Daily Writing Check-in: June 5, 2019

Words/Time:  1 hour, 16 minutes working on pre-writing for Book 3 of “Pursuit of Power” trilogy.

I thought for a while last night about my issue where the main sub-plot doesn’t actually connect to the book’s main plot at all. And I hit on a way to make them connect, which I think makes the story even more intriguing! So I wrote that into the outline, and then hit on another huge question that goes back to the very beginning of planning out my story world. I took some time away from my writing to think about this question, and then came back and wrote out the question and brainstormed answers.

I think I’ve come to a decision on this matter, though there’s still one small question that niggles at my brain. I’m moving on for now though. I added a little more to my outline, and then came to what will probably be the lead-up to the climax…but I don’t really know what’s going to happen. I can set it aside and figure that when it’s time to write, the rest of the story up to that spot might point the way to the next step, but I don’t want to leave it alone yet.

So I decided it’s again time to do a type of pre-writing that has literally never failed me yet–a character interview. And it didn’t take me long to know exactly who the interview should be with…but I can’t even say who it is without being a huge spoiler. He’ll most likely be an integral part of this book’s climax though, and is a character that is relatively  unknown to me. So it’s time to get to know him!

Daily Writing Check-in: June 4, 2019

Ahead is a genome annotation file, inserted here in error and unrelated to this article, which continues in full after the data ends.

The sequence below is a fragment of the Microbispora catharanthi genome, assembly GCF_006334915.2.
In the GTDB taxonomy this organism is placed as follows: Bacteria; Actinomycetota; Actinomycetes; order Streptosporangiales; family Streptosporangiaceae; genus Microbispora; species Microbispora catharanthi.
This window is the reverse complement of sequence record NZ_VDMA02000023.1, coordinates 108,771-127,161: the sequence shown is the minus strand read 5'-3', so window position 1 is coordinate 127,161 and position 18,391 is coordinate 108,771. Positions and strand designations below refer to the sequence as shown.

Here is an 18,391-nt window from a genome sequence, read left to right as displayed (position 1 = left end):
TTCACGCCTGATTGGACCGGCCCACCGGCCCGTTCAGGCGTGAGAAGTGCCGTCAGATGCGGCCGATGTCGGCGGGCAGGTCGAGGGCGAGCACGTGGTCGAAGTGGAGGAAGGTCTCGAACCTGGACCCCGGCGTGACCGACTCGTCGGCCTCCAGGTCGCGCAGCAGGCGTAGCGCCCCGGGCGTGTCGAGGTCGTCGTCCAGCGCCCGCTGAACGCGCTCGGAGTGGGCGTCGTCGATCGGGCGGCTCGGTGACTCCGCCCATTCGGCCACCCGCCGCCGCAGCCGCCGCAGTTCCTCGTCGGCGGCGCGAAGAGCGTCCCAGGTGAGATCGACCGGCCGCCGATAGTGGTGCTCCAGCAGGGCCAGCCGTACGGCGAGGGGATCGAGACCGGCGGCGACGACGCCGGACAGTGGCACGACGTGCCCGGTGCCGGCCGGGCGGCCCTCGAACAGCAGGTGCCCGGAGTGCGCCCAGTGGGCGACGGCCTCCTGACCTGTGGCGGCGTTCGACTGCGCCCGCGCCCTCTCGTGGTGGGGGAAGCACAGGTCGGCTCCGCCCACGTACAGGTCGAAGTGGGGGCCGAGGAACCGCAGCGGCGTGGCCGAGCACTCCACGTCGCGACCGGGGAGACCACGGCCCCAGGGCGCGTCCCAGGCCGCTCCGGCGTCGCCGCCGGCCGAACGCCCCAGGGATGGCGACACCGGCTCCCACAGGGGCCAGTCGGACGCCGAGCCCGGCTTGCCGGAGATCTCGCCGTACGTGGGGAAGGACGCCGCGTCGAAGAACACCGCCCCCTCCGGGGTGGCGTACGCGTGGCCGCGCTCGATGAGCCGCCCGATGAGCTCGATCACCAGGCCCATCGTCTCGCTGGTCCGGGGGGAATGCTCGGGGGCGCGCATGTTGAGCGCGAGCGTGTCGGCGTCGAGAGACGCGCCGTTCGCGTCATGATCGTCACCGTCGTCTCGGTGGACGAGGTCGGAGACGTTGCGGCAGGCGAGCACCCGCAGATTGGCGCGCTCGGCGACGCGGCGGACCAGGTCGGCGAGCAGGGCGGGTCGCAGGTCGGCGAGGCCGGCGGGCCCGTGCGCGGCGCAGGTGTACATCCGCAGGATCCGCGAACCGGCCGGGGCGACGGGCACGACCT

Words/Time:  1 hour, 33 minutes working on pre-writing for Book 3 of “Pursuit of Power” trilogy.

I started to outline the story, thinking I’d make it a broad outline. That turned into more like my normal type of outline though, but I’m pretty happy with how it’s going. However, I have now become aware that I have a sub-plot that isn’t related enough to the main plot. I figured it fit in there simply because the book that precedes it, “Protector,” had both of these plots too. But in that book, the sub-plot tied very well into the main plot. Now that sub-plot is the main plot of the next book, and the main plot of “Protector” goes a whole other direction, and isn’t a very connected sub-plot. So I am going to have to decide if I can make that work or need to scrap this sub-plot.

Daily Writing Check-in: May 29, 2019

Words/Time:  1 hour, 27 minutes doing preliminary work for the new outline of “Protector.”

After posting about how uncertain I was about the way this work was going yesterday, I thought about what I said near the end of the post. I then came to the decision that I did have the wrong plot as the main plot. So I’ve changed some things up in my mind, and while the climax for the book that I have so far is not for the main plot, I think I can add another climax that will be for the main plot. And I even think I can downplay the climax I have so that it doesn’t overshadow the climax for the main plot that I will still need to write. I think.